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With California drought order, Gov. Jerry Brown instructs fine-happy HOAs to back off
As detailed in a new executive order further urging residents to conserve water, homeowners associations can no longer punish residents for allowing their once-lush lawns to go brown.
Mon, Apr 28, 2014 at 03:05 PM
Although California’s historic drought
rages on, a bit of good news for water-conserving residents
who want to practice restraint in the lawn irrigation department but fear punishment from overzealous homeowners associations hellbent on keeping up immaculately lush appearances:
Just one part of a third executive order
issued late last week by Gov. Jerry Brown to “redouble drought actions” across the state, HOAs are now forbidden from fining homeowners who have let their lawns go brown in an effort to help conserve water. California has been in an official state of drought emergency since January.
Reads the fourth tenant of Brown’s executive order:
Homeowners Associations (commonly known as HOAs) have reportedly fined or threatened to fine homeowners who comply with water conservation measures adopted by a public agency or private water company. To prevent this practice, pursuant to Government Code section 8567, I order that any provision of the governing document, architectural or landscaping guidelines, or policies of a common interest development will be void and unenforceable to the extent it has the effect of prohibiting compliance with the water-saving measures contained in this directive, or any conservation measure adopted by a public agency or private water company, any provision of Division 4, Part 5 (commencing with section 4000) of the Civil Code notwithstanding.
that homeowners associations would practice a bit of understanding and go with the severely restricted flow considering the dire situation in California. Heck, maybe they'd even offer residents a slap on the back for doing the right thing. But as evidenced by the need for Brown to specifically call out the practice of HOAs penalizing water-conserving homeowners, this hasn’t been the case. Back in January, the San Francisco Chronicle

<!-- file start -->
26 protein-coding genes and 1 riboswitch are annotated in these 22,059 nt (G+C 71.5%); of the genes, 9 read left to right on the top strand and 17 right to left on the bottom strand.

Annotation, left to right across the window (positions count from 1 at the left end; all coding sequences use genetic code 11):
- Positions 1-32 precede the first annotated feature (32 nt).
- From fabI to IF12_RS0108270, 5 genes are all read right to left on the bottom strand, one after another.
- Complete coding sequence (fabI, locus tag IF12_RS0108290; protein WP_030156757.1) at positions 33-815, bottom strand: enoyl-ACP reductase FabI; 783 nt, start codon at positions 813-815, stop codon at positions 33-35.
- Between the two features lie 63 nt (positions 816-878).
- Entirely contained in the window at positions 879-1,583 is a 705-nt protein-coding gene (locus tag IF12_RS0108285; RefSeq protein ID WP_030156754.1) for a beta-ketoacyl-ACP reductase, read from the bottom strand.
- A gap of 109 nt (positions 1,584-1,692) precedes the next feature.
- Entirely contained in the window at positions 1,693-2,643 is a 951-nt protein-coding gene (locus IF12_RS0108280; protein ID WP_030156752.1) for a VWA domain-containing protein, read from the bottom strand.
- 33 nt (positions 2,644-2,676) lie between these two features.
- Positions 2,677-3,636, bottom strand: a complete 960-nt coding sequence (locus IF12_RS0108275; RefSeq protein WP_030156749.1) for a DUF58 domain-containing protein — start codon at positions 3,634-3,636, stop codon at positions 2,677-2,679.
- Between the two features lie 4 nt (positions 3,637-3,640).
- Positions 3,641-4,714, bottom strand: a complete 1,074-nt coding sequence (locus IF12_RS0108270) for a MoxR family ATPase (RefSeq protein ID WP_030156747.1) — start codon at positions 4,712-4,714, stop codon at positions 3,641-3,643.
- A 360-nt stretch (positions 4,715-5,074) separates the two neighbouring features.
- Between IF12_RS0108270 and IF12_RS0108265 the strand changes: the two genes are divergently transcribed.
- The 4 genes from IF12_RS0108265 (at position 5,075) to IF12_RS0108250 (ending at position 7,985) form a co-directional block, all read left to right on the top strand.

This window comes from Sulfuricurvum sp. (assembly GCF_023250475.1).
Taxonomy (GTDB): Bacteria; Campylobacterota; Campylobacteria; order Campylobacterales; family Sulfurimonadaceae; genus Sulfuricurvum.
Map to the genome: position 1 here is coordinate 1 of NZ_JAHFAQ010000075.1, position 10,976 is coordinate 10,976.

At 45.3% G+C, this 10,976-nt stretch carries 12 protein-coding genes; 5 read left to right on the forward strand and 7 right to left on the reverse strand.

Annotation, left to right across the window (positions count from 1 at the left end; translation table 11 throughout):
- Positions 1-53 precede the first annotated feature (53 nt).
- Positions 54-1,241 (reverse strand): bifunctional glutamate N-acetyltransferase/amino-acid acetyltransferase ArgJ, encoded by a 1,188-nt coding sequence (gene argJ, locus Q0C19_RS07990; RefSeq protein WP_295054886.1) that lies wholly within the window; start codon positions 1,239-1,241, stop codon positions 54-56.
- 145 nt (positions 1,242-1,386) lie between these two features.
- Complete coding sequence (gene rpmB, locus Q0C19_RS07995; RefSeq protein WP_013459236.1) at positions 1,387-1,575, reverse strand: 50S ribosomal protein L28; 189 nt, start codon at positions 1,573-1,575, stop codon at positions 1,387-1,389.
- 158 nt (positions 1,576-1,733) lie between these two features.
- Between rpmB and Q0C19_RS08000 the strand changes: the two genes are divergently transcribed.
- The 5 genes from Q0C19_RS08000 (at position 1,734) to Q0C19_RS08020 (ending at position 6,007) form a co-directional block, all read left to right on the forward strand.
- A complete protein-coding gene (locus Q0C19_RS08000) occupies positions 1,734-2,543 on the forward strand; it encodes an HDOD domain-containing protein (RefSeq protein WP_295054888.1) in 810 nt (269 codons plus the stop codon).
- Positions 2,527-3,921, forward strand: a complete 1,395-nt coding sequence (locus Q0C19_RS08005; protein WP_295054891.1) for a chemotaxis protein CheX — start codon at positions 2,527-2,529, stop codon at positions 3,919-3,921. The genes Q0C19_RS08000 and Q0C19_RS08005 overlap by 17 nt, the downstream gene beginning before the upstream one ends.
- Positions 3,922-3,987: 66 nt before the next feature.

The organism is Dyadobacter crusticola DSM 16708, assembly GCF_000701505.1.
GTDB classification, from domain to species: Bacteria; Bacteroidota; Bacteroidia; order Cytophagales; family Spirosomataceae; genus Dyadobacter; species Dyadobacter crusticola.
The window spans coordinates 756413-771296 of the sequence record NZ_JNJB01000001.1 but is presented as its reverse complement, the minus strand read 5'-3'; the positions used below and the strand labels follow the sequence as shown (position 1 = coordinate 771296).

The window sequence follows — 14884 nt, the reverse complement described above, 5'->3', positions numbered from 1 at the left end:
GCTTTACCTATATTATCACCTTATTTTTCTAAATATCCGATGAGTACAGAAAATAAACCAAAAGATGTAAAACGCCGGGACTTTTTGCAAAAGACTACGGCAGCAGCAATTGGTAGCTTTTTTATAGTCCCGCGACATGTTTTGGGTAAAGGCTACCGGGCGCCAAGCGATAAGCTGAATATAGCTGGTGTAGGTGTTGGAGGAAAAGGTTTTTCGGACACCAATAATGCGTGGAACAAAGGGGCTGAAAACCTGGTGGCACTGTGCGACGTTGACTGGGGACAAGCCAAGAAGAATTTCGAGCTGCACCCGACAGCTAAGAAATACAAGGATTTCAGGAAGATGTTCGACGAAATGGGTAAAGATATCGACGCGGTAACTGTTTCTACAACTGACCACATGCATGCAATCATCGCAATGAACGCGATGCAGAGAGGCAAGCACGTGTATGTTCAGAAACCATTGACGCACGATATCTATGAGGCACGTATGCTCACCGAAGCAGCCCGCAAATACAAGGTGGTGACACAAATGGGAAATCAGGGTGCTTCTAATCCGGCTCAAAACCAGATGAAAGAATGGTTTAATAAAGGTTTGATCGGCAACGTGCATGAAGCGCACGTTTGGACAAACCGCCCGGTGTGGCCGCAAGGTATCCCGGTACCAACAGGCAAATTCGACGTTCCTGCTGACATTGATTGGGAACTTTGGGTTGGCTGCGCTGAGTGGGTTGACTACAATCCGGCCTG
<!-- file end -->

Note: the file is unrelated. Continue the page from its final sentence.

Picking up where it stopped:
reported on one instance of an association threatening to slap non-lawn-watering residents with fines ranging from $100 to $1,000. In this case, residents had no choice but to start watering their lawns. “I’m going to water as much as I possibly can,” explained one resident who had felt the wrath of his HOA after letting his turf go brown.
Aside from instructing HOAs to kindly knock it off, Brown’s sweeping order also asks residents to conserve by refraining from washing off sidewalks and private driveways with water; turning off decorative water features such as fountains (unless said features use recycled water or greywater); and washing cars not at home but at commercial car wash establishments that recycle waste water. Furthermore, he requests that residents not water their lawns more than twice a week, if that.
Outside of requesting that homeowners chip in and do their part, Brown asks that parks, business complexes, college campuses, golf courses, and other recreational and institutional facilities to “immediately implement water reduction plans to reduce the use of potable water for outdoor irrigation.”
Restaurants are also asked to serve patrons water not by default, but by request.
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